Charles W. Garfield's Concern for Others
by Mary Emily Schroeder
It was his concern for the welfare of boys and girls, no doubt, that prompted him to push the "park and playground movement." He was, indeed, the pioneer of the project of a "playground within 1/4 mile of each child," and his gift of the Burton Street acreage, between Madison and Jefferson Drive, which became Garfield—Fletcher Park was indicative of this. Its acres at Burton and Madison were given by Mr. and Mrs. Garfield and Mrs. Julia Simonds Fletcher, Mr. Garfield's cousin. Next came the adjoining eight acres, the present "picnic grove," and then, the six acres of Burton Woods. In about 1931, he donated a plot on Blaine Avenue, as a pre-school, or kindergarten playground, hoping this would start a series of "juvenile play areas"—all done out of the goodness of his heart and his desire to do something for children. Speaking of children, Charles and Jesse had no children.
His concern for others was probably what led to another one of his many innovations, his weekly talks to his bank employees. This was something new for a bank president to do, but Mr. Garfield was no ordinary bank president; just like he was no ordinary man, and probably right about here we ought to give a few bank "details." This was the Grand Rapids Savings Bank, of course, which his father (Samuel M.) had helped organize in 1870. In 1886, Mr. Garfield himself became a Director. In 1893, he was elected President, and would hold that office until August 1912, when he became Chairman of the Board, with William Alden Smith as President. In 1917, he became Chairman of the Executive committee.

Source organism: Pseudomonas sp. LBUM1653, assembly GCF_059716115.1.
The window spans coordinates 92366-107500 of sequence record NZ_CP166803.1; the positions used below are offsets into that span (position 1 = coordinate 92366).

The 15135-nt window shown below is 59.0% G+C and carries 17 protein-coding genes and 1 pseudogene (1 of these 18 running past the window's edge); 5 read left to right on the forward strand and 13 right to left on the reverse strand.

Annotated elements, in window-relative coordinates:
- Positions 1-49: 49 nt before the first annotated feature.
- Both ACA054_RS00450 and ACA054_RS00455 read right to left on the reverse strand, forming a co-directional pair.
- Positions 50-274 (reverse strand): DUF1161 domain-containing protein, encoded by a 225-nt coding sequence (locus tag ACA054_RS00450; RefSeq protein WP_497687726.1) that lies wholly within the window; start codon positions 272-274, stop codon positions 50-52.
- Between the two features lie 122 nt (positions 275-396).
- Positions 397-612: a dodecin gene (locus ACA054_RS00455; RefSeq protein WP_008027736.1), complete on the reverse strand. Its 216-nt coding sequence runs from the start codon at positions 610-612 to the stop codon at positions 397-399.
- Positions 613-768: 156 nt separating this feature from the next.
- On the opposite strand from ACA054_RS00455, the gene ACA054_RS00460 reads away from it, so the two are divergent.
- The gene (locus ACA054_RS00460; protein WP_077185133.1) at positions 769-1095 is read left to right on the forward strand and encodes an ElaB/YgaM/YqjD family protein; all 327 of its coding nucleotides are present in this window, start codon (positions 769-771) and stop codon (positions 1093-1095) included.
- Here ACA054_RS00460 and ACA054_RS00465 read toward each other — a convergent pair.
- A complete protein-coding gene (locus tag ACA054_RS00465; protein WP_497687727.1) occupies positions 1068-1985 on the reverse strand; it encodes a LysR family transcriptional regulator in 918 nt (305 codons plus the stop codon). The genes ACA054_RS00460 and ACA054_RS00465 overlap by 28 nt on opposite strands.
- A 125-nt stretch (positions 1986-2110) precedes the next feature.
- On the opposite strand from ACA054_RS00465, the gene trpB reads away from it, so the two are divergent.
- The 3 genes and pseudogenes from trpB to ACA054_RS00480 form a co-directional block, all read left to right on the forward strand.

Excerpted from The Charles W. Garfield Story by Mary Emily Schroeder (available at the Grand Rapids Public Library)